Author(s): Fjeldstad C, Bemben M, Pardo G
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Abstract Multiple sclerosis (MS) is a chronic immune-mediated disease of the central nervous system (CNS), with both inflammatory and degenerative components. The visual system is frequently involved, often in the form of visual loss from optic neuritis (ON). Retinal nerve fiber layer (RNFL) loss has been demonstrated in individuals with MS, not only in those with previous ON but also in absence of historical evidence of previous acute inflammation/demyelination of the optic nerve. Peripapillary RNFL measurements of all quadrants, central macular thickness, and average macular thickness were performed in 32 eyes of healthy volunteers and 60 eyes of individuals with a diagnosis of relapsing remitting MS using high definition spectral domain optical coherence tomography (HD-OCT). Both the Macular Cube 512 × 128 scan and RNFL measurement by the Optic Disc Cube 200 × 200 protocol were performed on all eyes. Eyes of individuals with MS with no previous ON had significantly decreased overall RNFL thickness (89.1 μm) compared to controls (98.0 μm) (p < 0.05). MS mainly affected the temporal quadrant (56.6 μm versus [vs.] 67.8 μm) (p < 0.05), and inferior quadrant (117.9 μm vs. 132.1 μm) (p < 0.05), respectively. Also, the patients with MS demonstrated significantly decreased average macular thickness (280 μm) compared to the control group (287 μm) (p < 0.05). A significant correlation between RNFL and average macular thickness was also found in eyes of patients with MS (r = 0.69, p < 0.01). HD-OCT is a quick, inexpensive and promising tool to detect subclinical changes in RNFL and macular thickness in individuals with MS. Longitudinal studies should be encouraged to examine disease progression over time in individuals with MS. Copyright © 2011 Elsevier Ltd. All rights reserved.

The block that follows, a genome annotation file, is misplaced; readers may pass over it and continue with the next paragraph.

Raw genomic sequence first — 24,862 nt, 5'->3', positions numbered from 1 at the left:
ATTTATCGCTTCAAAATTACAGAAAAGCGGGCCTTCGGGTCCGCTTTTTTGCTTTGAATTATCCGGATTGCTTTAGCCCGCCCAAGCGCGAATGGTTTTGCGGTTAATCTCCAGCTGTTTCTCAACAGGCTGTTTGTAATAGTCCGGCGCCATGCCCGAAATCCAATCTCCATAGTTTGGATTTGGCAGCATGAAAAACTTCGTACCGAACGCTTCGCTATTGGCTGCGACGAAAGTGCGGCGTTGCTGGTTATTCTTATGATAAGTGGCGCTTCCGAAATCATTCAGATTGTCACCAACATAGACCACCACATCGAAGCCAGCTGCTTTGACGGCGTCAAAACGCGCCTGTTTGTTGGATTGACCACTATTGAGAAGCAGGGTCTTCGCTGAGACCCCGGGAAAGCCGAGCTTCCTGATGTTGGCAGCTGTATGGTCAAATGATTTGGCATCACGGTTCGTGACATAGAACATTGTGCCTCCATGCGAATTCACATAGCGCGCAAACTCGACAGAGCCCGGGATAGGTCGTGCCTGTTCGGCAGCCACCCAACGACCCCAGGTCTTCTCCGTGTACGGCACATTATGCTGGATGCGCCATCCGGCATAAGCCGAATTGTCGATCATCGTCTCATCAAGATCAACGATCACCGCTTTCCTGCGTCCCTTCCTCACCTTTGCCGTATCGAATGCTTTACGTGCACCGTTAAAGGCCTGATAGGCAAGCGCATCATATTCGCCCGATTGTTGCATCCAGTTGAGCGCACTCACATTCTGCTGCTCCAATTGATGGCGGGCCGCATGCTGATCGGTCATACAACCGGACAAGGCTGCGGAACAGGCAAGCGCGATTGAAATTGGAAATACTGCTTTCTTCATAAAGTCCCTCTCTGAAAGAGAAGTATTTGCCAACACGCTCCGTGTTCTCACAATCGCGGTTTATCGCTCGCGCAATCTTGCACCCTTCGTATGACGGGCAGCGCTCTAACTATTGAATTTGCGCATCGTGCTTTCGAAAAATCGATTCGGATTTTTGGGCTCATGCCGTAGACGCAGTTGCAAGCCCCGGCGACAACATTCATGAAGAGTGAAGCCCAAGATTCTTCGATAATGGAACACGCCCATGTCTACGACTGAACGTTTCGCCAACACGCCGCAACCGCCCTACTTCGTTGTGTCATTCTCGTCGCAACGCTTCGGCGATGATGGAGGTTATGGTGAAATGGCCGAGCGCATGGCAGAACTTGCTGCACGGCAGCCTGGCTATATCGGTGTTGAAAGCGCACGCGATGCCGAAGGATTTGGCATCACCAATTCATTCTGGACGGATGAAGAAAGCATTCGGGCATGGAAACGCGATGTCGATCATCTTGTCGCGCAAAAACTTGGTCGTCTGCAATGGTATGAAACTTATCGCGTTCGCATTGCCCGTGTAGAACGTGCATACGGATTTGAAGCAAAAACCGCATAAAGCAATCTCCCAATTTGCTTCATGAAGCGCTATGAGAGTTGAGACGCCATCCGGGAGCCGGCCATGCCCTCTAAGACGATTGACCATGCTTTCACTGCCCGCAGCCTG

This article was published in J Clin Neurosci
and referenced in Journal of Multiple Sclerosis